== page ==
The Children’s Hospital of Eastern Ontario (CHEO) in Ottawa will accept young adult patients for the first time in its nearly 50-year history amid overwhelming hospitalizations related to the COVID-19 pandemic in Ontario.
CHEO said Tuesday it is readying intensive care beds and staffing to prepare to accept young adults requiring critical care.
The move is in anticipation of adult-care hospitals in Ottawa hitting capacity with record numbers of COVID-19 patients.
Rather than transfer patients to other areas of the province or country, CHEO says it is opening up bed space to keep them local.
The move would open care at CHEO to those aged approximately 40 and younger and will only come into effect when other hospitals in the region fully exhaust their capacities after activating surge plans.
CHEO chief executive Alex Munter told Global News in an interview that this is the latest example of the COVID-19 pandemic forcing the children’s hospital to expand its services beyond paediatric care.
Nearly 60 CHEO staff including respiratory therapists and nurses — workers used to caring for babies — were deployed to support long-term care homes during the earlier months of the pandemic.
Munter said these “unprecedented” measures at CHEO show the COVID-19 pandemic has been an “all-hands on deck” effort in Ottawa.
“These are things that have never happened in the history of our organization and they represent the kind of mobilization that is happening across the health system and the incredible commitment of front-line workers to respond to this health emergency,” he said.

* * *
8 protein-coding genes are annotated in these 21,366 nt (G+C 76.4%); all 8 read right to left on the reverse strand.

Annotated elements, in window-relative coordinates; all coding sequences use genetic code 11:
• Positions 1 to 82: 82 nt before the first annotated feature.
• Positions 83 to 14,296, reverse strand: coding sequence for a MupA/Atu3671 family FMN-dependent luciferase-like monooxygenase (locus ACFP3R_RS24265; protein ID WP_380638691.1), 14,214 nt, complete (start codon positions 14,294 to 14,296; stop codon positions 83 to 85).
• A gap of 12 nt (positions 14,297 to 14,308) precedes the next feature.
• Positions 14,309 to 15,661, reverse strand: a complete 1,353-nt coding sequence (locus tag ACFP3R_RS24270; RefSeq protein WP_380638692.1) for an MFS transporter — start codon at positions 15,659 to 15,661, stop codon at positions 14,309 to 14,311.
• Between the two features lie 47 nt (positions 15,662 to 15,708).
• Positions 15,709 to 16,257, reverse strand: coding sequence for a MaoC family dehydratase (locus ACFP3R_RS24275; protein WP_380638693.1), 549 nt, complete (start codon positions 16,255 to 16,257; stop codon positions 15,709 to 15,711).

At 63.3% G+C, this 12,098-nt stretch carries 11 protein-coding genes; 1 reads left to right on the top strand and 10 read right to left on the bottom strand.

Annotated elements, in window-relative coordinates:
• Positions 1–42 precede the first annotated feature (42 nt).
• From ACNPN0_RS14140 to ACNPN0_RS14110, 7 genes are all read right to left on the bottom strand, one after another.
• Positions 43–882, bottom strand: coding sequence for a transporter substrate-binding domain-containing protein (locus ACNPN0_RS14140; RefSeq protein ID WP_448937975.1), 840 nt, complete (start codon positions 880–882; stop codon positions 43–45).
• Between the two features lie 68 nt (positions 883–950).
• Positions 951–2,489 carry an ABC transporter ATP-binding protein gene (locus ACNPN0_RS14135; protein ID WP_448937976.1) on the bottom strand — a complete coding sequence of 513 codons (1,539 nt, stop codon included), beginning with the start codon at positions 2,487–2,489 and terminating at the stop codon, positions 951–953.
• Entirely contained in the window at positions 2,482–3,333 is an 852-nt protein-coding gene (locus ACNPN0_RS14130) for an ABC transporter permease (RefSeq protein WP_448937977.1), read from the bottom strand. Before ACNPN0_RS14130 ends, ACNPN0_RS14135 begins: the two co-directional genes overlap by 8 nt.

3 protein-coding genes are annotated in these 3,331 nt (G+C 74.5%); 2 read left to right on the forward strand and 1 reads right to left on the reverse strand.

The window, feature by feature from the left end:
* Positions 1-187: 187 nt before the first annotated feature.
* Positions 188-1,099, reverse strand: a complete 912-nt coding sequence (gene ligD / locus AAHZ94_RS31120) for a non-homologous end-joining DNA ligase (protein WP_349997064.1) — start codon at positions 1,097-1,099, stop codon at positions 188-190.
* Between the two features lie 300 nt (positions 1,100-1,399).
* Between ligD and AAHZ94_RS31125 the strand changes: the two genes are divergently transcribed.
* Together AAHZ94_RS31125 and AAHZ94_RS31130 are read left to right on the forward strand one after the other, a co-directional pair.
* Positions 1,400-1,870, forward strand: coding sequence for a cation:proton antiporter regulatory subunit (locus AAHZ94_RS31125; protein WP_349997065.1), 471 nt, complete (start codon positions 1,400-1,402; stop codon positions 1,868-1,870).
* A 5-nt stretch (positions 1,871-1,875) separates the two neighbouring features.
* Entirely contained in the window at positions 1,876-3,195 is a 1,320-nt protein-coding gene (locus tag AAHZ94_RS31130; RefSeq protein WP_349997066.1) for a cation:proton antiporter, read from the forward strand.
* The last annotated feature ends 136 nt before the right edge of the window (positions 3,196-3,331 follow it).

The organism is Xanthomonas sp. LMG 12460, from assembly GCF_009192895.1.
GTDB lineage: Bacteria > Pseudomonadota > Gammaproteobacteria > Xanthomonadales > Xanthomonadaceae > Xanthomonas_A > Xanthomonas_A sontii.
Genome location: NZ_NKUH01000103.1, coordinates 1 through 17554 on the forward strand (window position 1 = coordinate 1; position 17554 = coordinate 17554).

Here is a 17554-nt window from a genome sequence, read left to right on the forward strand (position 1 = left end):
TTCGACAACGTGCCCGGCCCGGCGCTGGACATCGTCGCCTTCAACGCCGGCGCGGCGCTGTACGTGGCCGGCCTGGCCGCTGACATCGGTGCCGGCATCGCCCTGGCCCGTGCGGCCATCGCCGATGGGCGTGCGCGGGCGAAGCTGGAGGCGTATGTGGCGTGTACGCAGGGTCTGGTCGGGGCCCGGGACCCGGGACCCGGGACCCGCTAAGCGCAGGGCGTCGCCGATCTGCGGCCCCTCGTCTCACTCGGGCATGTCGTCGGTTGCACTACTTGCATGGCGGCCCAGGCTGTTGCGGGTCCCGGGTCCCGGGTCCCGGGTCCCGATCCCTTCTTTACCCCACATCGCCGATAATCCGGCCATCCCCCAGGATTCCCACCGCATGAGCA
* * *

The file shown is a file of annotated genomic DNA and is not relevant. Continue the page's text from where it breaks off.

Toronto’s SickKids Hospital announced a similar move last week to alleviate pressure from COVID-19 cases in young adults on the GTA’s health-care system.
Ottawa’s children’s hospital said in a release Tuesday that it has been running “at or near full capacity” through the winter and into early spring.
CHEO management have been developing a plan to expand its existing capacity to 12 beds in the intensive care unit up from the existing seven. The plan will look to minimize impact on paediatric services at the hospital, with CHEO noting that children and youth will continue to be the priority for admissions.
Emergency care at CHEO remains limited to those aged 18 and younger.
Ottawa Public Health’s COVID-19 dashboard shows that 95 people are in hospital locally with the virus as of Tuesday, 30 of whom are now in intensive care. Some 96 per cent of acute care beds in Ottawa were occupied as of April 10, according to OPH, with 77 per cent of ICU beds filled.
But Munter told Global News that beds and ventilators are not the most scarce resources in the third wave of the pandemic. What’s needed most desperately is skilled health workers to operate that equipment and care for the overwhelming numbers of patients flooding ICUs across the province.
“You can have like, a million ventilators. That won’t help you if you don’t have the trained… staff to operate them. That will be our rate-limiting factor,” he said.
Munter’s warnings were echoed in a Twitter thread Tuesday from The Ottawa Hospital, which highlighted the fatigue and burnout affecting health workers in the city.
The Ontario government has moved this week to add ICU beds and hire nursing students to boost staffing levels in hospitals across the province.
Both Munter and The Ottawa Hospital thread highlighted that hospitalizations tend to be a lagging indicator in the pandemic, and the next 10 days will likely see hospital capacities stretched even further amid soaring case counts locally.
The local health-care institutions urged residents to stay home when possible and comply with public health orders in an effort to curb the number of people admitted to hospital with COVID-19 in the weeks ahead.
OPH reported 194 new COVID-19 cases on Tuesday, a dip from recent case counts above 300. Tuesday tends to be the lowest day of the week for new infections.
— With files from Global News’s Kamil Karamali